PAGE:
Timothy Fetherstonhaugh

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Sir Timothy Fetherstonhaugh (died 1651) was an English royalist during the English Civil War.

Fetherstonhaugh was son of Henry Fetherstonhaugh of Kirkoswald, Cumberland, high sheriff of that county under James I, who was second son of Albany Fetherstonhaugh of Fetherstonhaugh, Northumberland, by his wife Lucy, daughter of Edmund Dudley of Yanwath, Westmoreland. His mother was Dorothy, daughter of Thomas Wybergh of Clifton, Westmoreland.[1] In 1620 he was admitted a member of Gray's Inn.[2] He was knighted at Whitehall on 1 April 1628. During the English Civil War he liberally contributed money to the royal cause, raised troops at his own expense, and served in the field. In 1642 he marched with Sir William Hudleston to King Charles at York, having under him three hundred foot.

In February 1644 he left Oxford with introductions from the king and Lord Digby for Ireland, where he applied to Ormonde to send troops for the relief of Cumberland.[3] At the Battle of Wigan Lane, Lancashire, 26 August 1651, he was taken prisoner, and after trial by court-martial at Chester he was beheaded in that city on 22 October, despite his plea that he had quarter for life given him.[4]

He married Bridget, daughter of Thomas Patrickson of Caswell-How in Ennerdale, Cumberland. Two of his sons were slain at the Battle of Worcester on 3 September 1651; the elder, Henry, had been knighted on the field there. The family's losses amounted, it is said, to 10,000l. In June 1661 two other sons, Philip and John, were obliged to petition for places as pages to the queen ‘to lessen the charges of their mother, who was brought very low by the late times’.[5] The petition was granted. These appointments and the present of a portrait of Charles I are said to have been the only recompense the family received. In the chancel of Kirkoswald Church is a monument to the memory of Sir Timothy erected by his grandson Thomas. His portrait is given in the frontispiece of William Winstanley's ‘The Loyall Martyrology,’ 1665, from which an enlarged engraving was published in octavo.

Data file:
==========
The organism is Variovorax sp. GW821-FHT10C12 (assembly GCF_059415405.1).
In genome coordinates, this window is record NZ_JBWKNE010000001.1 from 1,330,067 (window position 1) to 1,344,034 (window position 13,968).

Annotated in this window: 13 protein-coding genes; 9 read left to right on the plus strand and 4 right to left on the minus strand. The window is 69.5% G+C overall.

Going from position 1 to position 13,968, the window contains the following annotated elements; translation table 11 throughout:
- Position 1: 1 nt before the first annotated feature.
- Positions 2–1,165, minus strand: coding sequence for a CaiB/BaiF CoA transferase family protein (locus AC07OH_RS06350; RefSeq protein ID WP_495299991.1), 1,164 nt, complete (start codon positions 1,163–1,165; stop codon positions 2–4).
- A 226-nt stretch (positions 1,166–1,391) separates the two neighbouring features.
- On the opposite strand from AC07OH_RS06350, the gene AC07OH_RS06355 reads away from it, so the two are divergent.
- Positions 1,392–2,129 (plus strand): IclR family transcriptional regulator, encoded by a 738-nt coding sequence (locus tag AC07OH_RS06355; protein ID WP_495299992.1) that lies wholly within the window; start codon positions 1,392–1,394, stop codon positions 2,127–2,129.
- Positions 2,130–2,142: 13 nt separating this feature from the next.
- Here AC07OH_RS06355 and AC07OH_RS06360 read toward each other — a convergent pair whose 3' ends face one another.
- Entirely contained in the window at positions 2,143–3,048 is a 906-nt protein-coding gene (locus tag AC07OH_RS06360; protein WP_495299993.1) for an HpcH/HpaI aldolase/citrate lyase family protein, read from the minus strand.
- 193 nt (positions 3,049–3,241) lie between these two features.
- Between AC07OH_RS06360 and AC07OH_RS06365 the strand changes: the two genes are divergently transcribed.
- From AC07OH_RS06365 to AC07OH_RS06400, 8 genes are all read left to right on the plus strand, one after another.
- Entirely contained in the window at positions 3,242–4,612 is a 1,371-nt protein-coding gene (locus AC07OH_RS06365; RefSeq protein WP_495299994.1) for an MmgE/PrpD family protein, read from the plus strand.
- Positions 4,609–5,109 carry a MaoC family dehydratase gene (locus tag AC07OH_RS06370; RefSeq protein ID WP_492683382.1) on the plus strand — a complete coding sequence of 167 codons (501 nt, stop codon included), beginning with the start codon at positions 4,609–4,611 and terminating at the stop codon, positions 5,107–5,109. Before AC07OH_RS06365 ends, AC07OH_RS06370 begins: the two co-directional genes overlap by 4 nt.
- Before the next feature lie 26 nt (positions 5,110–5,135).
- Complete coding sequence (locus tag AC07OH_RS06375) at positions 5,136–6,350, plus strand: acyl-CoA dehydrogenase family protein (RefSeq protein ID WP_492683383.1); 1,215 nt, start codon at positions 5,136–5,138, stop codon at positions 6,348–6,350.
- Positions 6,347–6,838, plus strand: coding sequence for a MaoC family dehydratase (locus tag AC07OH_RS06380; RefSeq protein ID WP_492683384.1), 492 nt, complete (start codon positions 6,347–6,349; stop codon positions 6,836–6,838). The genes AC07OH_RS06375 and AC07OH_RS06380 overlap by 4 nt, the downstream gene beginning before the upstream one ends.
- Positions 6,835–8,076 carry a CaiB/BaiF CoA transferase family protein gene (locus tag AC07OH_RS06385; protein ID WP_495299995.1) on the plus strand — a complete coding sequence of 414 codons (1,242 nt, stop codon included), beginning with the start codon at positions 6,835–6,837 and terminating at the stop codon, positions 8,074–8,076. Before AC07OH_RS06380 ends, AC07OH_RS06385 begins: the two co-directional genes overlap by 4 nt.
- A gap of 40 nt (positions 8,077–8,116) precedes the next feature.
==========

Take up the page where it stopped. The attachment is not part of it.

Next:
1. ^ Pedigrees in Hutchinson, Cumberland, i. 207; Burke, Landed Gentry, 7th edit., i. 633
  2. ^ Harl. MS. 1912, f. 31
  3. ^ Carte, Ormonde (1851), v. 12, vi. 248
  4. ^ Carte, Hist. of England, iv. 652
  5. ^ Cal. State Papers, Dom. 1661–2, p. 1

 This article incorporates text from a publication now in the public domain"Fetherstonhaugh, Timothy". Dictionary of National Biography. London: Smith, Elder & Co. 1885–1900.